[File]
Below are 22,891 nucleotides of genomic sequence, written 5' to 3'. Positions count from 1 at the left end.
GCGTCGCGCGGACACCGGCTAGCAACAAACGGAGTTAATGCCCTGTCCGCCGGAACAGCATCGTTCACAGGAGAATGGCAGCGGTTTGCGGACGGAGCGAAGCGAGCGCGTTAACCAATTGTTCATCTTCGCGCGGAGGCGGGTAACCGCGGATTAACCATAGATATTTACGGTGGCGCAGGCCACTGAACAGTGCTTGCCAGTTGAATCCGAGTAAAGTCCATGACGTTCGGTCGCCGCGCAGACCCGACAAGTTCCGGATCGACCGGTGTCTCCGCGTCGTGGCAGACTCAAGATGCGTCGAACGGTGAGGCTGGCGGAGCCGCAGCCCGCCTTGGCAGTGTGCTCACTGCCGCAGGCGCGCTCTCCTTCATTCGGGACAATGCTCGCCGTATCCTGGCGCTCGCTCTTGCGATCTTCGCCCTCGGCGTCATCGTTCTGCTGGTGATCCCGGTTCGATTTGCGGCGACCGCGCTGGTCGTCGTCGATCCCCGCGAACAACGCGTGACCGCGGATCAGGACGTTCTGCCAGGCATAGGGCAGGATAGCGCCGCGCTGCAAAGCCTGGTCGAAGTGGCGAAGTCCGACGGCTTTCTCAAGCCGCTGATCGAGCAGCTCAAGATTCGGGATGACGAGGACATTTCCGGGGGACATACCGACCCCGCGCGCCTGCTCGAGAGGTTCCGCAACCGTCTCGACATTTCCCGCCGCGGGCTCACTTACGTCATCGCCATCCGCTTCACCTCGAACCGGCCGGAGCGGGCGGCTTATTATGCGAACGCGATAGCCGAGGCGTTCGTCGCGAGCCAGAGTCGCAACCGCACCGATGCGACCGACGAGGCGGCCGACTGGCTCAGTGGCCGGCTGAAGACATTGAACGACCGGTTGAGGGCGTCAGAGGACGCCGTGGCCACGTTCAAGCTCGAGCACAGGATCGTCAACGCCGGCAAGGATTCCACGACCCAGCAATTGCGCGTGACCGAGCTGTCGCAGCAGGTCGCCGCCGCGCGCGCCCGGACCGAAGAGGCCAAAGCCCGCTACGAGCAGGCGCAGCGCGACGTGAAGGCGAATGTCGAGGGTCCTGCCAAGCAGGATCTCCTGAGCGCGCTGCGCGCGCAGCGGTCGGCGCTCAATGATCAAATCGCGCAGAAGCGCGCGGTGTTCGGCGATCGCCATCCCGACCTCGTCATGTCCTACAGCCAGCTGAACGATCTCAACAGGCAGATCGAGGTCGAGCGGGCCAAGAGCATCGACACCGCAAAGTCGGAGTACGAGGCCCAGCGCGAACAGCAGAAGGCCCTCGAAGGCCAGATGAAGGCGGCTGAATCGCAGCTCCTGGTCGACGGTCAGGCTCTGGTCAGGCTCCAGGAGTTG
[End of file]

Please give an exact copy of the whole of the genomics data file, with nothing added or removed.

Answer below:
Below are 22,891 nucleotides of genomic sequence, written 5' to 3'. Positions count from 1 at the left end.
GCGTCGCGCGGACACCGGCTAGCAACAAACGGAGTTAATGCCCTGTCCGCCGGAACAGCATCGTTCACAGGAGAATGGCAGCGGTTTGCGGACGGAGCGAAGCGAGCGCGTTAACCAATTGTTCATCTTCGCGCGGAGGCGGGTAACCGCGGATTAACCATAGATATTTACGGTGGCGCAGGCCACTGAACAGTGCTTGCCAGTTGAATCCGAGTAAAGTCCATGACGTTCGGTCGCCGCGCAGACCCGACAAGTTCCGGATCGACCGGTGTCTCCGCGTCGTGGCAGACTCAAGATGCGTCGAACGGTGAGGCTGGCGGAGCCGCAGCCCGCCTTGGCAGTGTGCTCACTGCCGCAGGCGCGCTCTCCTTCATTCGGGACAATGCTCGCCGTATCCTGGCGCTCGCTCTTGCGATCTTCGCCCTCGGCGTCATCGTTCTGCTGGTGATCCCGGTTCGATTTGCGGCGACCGCGCTGGTCGTCGTCGATCCCCGCGAACAACGCGTGACCGCGGATCAGGACGTTCTGCCAGGCATAGGGCAGGATAGCGCCGCGCTGCAAAGCCTGGTCGAAGTGGCGAAGTCCGACGGCTTTCTCAAGCCGCTGATCGAGCAGCTCAAGATTCGGGATGACGAGGACATTTCCGGGGGACATACCGACCCCGCGCGCCTGCTCGAGAGGTTCCGCAACCGTCTCGACATTTCCCGCCGCGGGCTCACTTACGTCATCGCCATCCGCTTCACCTCGAACCGGCCGGAGCGGGCGGCTTATTATGCGAACGCGATAGCCGAGGCGTTCGTCGCGAGCCAGAGTCGCAACCGCACCGATGCGACCGACGAGGCGGCCGACTGGCTCAGTGGCCGGCTGAAGACATTGAACGACCGGTTGAGGGCGTCAGAGGACGCCGTGGCCACGTTCAAGCTCGAGCACAGGATCGTCAACGCCGGCAAGGATTCCACGACCCAGCAATTGCGCGTGACCGAGCTGTCGCAGCAGGTCGCCGCCGCGCGCGCCCGGACCGAAGAGGCCAAAGCCCGCTACGAGCAGGCGCAGCGCGACGTGAAGGCGAATGTCGAGGGTCCTGCCAAGCAGGATCTCCTGAGCGCGCTGCGCGCGCAGCGGTCGGCGCTCAATGATCAAATCGCGCAGAAGCGCGCGGTGTTCGGCGATCGCCATCCCGACCTCGTCATGTCCTACAGCCAGCTGAACGATCTCAACAGGCAGATCGAGGTCGAGCGGGCCAAGAGCATCGACACCGCAAAGTCGGAGTACGAGGCCCAGCGCGAACAGCAGAAGGCCCTCGAAGGCCAGATGAAGGCGGCTGAATCGCAGCTCCTGGTCGACGGTCAGGCTCTGGTCAGGCTCCAGGAGTTG